Fifth Round: 144th Pick
Since he showed up on campus in Norman in 2010, Kenny Stills was a starter and an impact player in Oklahoma's high-powered passing offense. When Ryan Broyles left for the pros last year, Stills had a chance to be the No. 1 receiver, and coming off of an 11-touchdown season, he decided to leap to the pros as a junior.
Is he more like Broyles or recent Oklahoma wide receiver draft busts like Juaquin Iglesias, Malcolm Kelly and Travis Wilson?
Even though he's not a big or strong receiver, Stills is outstanding at coming down with 50/50 balls and making the play in tight quarters in the end zone. He has a good burst off of the line and legitimate deep-separation speed. Stills is at his best adjusting to the ball in flight, especially on back-shoulder throws. His body control allows him to stay inbounds near the sideline and get better position while banging with defensive backs in the air.
Stills is not going to dominate physical matchups and will never be a No. 1 receiver in the NFL. He is not elusive or creative after the catch. Stills is not a refined route-runner, although he shows the change of speeds and sudden breaks to become one. He won't break many tackles or contribute much as a blocker and will have to get stronger in general to hang in the NFL. Stills occasionally drops easy catches.
The 4.38 40-yard dash time that Stills posted at the combine is a good indicator of his straight-line speed, although he is not faster on film than a lot of prospects who ran in the 4.4s. At 6'0", 194 pounds, with 30 1/2" arms, Stills isn't going to do as well against bigger, longer, stronger corners in the NFL. His explosion (33.5" vertical) and quickness (4.35 short shuttle) are just average.
Stills comes from an NFL family, with a father, Ken, and uncle, Gary, who both played in the NFL. He was arrested for a DUI in January of 2011 and suspended for one game during the following season. He seems contrite and has taken the issue head-on during the pre-draft process. Stills says he has settled down a lot since the incident.
Oklahoma's spread offense put Stills on the outside, running a lot of vertical routes for a quick-strike offense.
Stills has a good first step and burst off of the line, and he has been quick enough to beat the jam and create a path to get into his route quickly.
Oklahoma's offense didn't ask Stills to run crisp routes as much as he ran to a spot or general area of the field. He does demonstrate a great throttle down to take advantage of the cushion that his speed affords him due to respect from his opponent. Stills is good at changing speeds and using a double move to create separation, and he can usually find and sit down in the openings of a zone defense. His change of directions in routes is sudden when he does make a quick break, and Stills will battle with his opponent to stay on course in a route.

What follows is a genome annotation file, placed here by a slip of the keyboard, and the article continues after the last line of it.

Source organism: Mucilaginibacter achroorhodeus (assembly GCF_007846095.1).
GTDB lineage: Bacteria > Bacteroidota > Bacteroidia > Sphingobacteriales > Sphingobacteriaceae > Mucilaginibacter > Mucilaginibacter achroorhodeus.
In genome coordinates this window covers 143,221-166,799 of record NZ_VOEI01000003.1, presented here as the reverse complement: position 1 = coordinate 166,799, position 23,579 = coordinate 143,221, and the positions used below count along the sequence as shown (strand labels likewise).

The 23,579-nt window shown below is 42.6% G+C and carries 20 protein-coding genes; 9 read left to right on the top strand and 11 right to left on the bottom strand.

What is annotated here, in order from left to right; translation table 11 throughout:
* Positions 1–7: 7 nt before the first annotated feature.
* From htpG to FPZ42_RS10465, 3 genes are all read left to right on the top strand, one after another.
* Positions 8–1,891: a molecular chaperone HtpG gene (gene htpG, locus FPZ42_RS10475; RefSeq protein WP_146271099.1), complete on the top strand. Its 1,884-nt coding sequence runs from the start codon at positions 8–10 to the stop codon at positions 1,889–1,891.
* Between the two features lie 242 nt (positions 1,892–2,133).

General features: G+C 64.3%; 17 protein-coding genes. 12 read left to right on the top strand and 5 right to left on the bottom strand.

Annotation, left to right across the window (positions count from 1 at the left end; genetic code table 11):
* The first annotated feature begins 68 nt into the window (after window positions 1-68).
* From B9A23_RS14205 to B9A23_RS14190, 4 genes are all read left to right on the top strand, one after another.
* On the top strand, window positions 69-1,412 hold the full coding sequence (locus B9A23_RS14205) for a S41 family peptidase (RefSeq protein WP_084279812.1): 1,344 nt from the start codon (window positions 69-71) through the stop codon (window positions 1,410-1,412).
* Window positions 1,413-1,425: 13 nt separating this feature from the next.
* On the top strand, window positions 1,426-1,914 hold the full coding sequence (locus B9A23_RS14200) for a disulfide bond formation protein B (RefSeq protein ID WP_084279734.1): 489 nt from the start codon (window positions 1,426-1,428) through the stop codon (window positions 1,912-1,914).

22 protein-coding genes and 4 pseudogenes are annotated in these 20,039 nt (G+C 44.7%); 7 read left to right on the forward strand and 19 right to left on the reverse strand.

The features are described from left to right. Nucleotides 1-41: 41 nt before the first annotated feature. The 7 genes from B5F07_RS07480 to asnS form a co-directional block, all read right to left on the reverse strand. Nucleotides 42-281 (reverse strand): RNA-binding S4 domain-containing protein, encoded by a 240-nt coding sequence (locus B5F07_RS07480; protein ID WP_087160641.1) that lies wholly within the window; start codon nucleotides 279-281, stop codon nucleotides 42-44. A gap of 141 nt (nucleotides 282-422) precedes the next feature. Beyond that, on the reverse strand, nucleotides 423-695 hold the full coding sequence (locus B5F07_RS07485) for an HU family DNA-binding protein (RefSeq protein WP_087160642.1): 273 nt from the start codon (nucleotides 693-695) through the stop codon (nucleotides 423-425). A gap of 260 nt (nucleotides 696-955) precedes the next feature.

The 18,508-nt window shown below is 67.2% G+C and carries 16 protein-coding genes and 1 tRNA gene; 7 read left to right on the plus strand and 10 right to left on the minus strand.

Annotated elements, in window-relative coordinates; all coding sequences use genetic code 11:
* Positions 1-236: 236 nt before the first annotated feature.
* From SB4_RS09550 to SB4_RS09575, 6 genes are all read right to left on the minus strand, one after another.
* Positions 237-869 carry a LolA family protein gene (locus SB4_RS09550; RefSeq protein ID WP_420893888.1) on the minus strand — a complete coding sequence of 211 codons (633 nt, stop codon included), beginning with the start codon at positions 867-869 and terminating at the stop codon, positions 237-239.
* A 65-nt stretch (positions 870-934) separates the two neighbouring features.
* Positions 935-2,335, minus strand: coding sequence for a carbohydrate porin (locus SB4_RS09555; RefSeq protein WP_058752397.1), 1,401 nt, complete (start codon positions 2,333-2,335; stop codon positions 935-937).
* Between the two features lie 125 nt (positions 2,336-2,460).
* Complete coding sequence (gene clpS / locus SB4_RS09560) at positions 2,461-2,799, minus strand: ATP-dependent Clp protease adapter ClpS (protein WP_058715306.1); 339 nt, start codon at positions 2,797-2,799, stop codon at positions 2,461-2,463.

Stills is mostly a reliable hands catcher. He does body catch and drop easy ones at times and will need to avoid concentration lapses at the next level. Stills has excellent hands in the air, and he'll make the catch when he knows he'll have to take a hit to do it. He is strong on balls that he has to compete for, but his hands will go cold on routine plays.
Few receivers in this class are more impressive adjusting to jump balls and back-shoulder throws, which is even more notable for a 6'0" receiver. Stills will generally come back to the ball, but he occasionally fades away and gives up position in the air. He can make catches in tight coverage and while being knocked around. Stills is also natural with his leap timing and high-pointing of the ball.
Run After Catch
It is not common, but Stills will shrug off a tackler or get some yards after contact, but he is not really a dangerous receiver after the catch. His speed is a threat on balls he catches in stride, but Stills is not a creative, elusive or strong runner after the catch.
Stills will stay with his blocks and even get some push at times, but he doesn't seem to relish clashes with opponents. He is fast and heady enough to be an escort down the field for teammates that get free behind the defense.
Scheme Versatility/Future Role
Stills' frame and relative lack of functional strength may move him inside to the slot in the pros. He can be a vertical outside threat and a surprisingly good red-zone receiver.